Leon kass the wisdom of repugnance. The Wisdom of Repugnance 2022-10-31
Leon kass the wisdom of repugnance
Leon Kass is a physician, bioethicist, and former chairman of the President's Council on Bioethics. In 1997, he published an essay in The New Republic titled "The Wisdom of Repugnance," in which he argued that certain moral values and beliefs are not only rational, but also intuitive and emotional. These values, he claimed, are often expressed through feelings of "repugnance" or disgust, and should not be dismissed or ignored.
Kass argued that modern society has become too focused on the pursuit of technological and scientific progress at the expense of ethical considerations. He argued that this pursuit has led to a disregard for the "natural limits" that have traditionally governed human behavior, and has allowed for the development of technologies and practices that are morally questionable or even repugnant.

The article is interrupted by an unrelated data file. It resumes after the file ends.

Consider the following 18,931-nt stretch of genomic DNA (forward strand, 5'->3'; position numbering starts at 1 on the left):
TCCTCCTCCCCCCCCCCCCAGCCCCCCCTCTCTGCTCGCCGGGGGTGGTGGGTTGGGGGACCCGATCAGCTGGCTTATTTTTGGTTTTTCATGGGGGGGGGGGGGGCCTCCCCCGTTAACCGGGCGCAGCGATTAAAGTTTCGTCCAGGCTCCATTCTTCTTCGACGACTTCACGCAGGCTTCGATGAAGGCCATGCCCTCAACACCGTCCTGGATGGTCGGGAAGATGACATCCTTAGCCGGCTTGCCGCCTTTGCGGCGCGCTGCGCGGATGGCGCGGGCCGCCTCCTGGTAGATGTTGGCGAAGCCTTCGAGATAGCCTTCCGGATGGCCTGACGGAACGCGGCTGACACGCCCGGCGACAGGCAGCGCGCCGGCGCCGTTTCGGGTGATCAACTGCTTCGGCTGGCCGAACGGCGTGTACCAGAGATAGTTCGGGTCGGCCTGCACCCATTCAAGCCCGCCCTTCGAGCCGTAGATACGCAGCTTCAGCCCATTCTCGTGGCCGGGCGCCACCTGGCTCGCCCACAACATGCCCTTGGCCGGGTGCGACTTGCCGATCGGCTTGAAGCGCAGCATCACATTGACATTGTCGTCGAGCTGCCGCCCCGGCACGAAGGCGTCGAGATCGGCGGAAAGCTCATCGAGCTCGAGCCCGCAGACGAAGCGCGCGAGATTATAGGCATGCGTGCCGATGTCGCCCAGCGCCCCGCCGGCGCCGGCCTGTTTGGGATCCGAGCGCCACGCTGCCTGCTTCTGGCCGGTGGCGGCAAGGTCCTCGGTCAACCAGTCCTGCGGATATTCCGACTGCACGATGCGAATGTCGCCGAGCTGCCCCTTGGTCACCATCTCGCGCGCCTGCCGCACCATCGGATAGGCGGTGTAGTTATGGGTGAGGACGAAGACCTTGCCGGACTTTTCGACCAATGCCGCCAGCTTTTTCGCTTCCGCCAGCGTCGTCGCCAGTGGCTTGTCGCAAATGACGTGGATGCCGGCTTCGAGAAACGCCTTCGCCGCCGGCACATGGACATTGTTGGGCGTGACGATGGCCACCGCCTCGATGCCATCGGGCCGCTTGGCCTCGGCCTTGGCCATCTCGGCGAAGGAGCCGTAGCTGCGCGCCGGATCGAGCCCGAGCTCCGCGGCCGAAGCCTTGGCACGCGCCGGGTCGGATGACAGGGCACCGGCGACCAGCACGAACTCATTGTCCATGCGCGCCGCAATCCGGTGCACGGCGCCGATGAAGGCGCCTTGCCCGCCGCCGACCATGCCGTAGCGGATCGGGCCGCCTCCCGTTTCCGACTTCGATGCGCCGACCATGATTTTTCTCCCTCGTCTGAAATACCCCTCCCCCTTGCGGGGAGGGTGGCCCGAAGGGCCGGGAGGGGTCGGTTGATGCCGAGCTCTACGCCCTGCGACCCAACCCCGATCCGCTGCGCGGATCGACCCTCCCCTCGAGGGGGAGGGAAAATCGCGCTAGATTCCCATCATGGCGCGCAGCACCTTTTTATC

One example that Kass cited is the possibility of cloning human beings. He argued that the idea of cloning is repugnant to many people because it violates the natural order and disrupts the bond between parents and their children. Kass argued that this repugnance is not simply a matter of personal preference, but rather a deep-seated moral intuition that has evolved over time to protect the integrity of the human species.
Kass also discussed the possibility of using animal-human hybrids for scientific research, arguing that such practices would violate the natural order and create beings that are neither fully human nor fully animal. He argued that the repugnance that many people feel towards these practices is a natural response to the violation of fundamental moral values.